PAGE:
Felix Arroyo

1. What is the most unsafe aspect of the current transportation system in your district/in the city, and what do you propose be done to improve the situation?

Boston, in comparison to other cities in industrialized countries around the world, is behind in both pedestrian and bicycling safety, as well as access for disabled persons. This is fundamentally a failure to design roads that accommodate all transportation modes equally. Too much emphasis has been placed on increasing each street's capacity for auto traffic, with pedestrian and cyclists concerns often an afterthought. This is beginning to change, as a result of pressure from walking, cycling, and disabled access advocates, but as a City Councilor, I will work to make sure all of these concerns are taken into consideration when first designing each road, street, path or other corridor. The old excuse of Boston's streets being too narrow to accommodate all needs to be brushed aside. All Boston residents should have equal access to the city's streets, no matter if they walk, drive, cycle or use a wheelchair.

2. We know that lack of physical activity leads to overweight, which leads to rising health care costs. How would you make it easier for people to incorporate physical activity into their everyday activities by making it significantly easier for Boston residents to move around their communities by foot or by bicycle? What would you do to encourage the Safe Routes To School program or other ways to increase the number of children who walk or bike to school? What would you do to make it safer for seniors to walk or bike on our sidewalks and across our streets?

Not only are Boston's obesity rates rising, our population is also getting older. Numerous studies are pointing to the built environment as a significant influence on obesity rates, cardiovascular disease and other ailments. It is clear that access to transit, walkable communities, and a robust bicycling network will improve our city's health indicators, and I will support those efforts as a City Councilor. Design also needs to reflect our aging population. And Safe Routes to School needs to move toward promoting cycling as it was originally intended to do, possibly acting as an incentive to increase good bicycling facilities near our schools. And perhaps a wider cycling promotion effort is in order at the Boston Public Health Coalition as part of current food and fitness initiatives. There are also several policy changes that could help support increased cycling, such as improving the data the city collects on cyclists via the Boston Police Department and in hospital emergency rooms. I will support efforts on all of these fronts.

3. What would you do to help get increased public transportation services in your district/city? In particular, how would you help bring rapid transit to the large sections of Roxbury and Dorchester that currently lack it?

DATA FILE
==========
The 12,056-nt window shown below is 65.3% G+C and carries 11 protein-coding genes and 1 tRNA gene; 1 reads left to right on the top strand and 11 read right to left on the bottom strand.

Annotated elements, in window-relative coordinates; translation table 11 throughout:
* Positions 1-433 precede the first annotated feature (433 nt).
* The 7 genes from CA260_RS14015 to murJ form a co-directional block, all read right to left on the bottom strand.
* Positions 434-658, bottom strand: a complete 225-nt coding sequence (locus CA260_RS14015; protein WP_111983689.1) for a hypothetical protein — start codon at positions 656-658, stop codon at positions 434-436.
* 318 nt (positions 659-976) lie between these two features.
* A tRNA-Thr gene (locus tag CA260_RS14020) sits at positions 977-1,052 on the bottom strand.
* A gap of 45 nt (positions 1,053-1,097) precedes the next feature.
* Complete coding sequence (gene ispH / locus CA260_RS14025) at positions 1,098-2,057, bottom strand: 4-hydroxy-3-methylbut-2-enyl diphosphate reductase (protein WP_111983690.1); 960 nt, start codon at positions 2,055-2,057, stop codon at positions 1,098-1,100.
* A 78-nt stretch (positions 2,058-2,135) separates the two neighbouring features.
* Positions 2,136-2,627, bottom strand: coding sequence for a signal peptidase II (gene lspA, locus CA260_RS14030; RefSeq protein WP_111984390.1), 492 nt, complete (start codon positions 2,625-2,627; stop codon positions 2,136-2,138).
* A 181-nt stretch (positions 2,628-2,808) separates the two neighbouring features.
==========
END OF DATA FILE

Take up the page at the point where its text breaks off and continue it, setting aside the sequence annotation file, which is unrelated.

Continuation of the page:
As a City Councilor, I will work diligently to improve and reform the City's transit system. I will support light-rail service in a few locations, expanded commuter rail service, and will work against reductions in bus services such as the elimination of Night Owl service. I will continue to pressure the MBTA to live-up to it's Big Dig transit commitments, including rapid transit for Roxbury and Dorchester, and to improve it's service. In addition, I will work closely with the City's disabled community for improved access to MBTA services. As called for in Boston's Public Transportation and Regional Connections Plan, we should be creating a Transit Priority Corridor task force, examine more carefully long-term investment options, and revisit our tourism transportation services. The City's commitment to implementing these recommendations deserves further review and oversight by the City Council.

4. How would you apply "complete streets" design concepts, already being discussed by city agencies, that meet the needs of all travel modes including bicycle, pedestrian, transit, and automobiles, to all city streets, rather than just to those being repaired? How would you prioritize which streets are to be dealt with first?

I fully support the idea of ‘complete streets.’ In other words, the revamping of our streets, paths and railways to complement all modes of transportation, including walking, bicycling, access for the disabled, public transit, and driving. Funding is a tricky problem in the current economy, and federal and state funding were a key element in allowing the reconstruction of several of the streets that now support bike lanes in our city. I will work to make sure all future opportunities like these are taken full advantage of, and when more funding opportunities become available I will prioritize the major commuting routes of our city – e.g Columbia Road, Massachusetts Ave., Blue Hill Ave. – as well as streets that provide access to the City’s open spaces like those outside our major parks and beaches.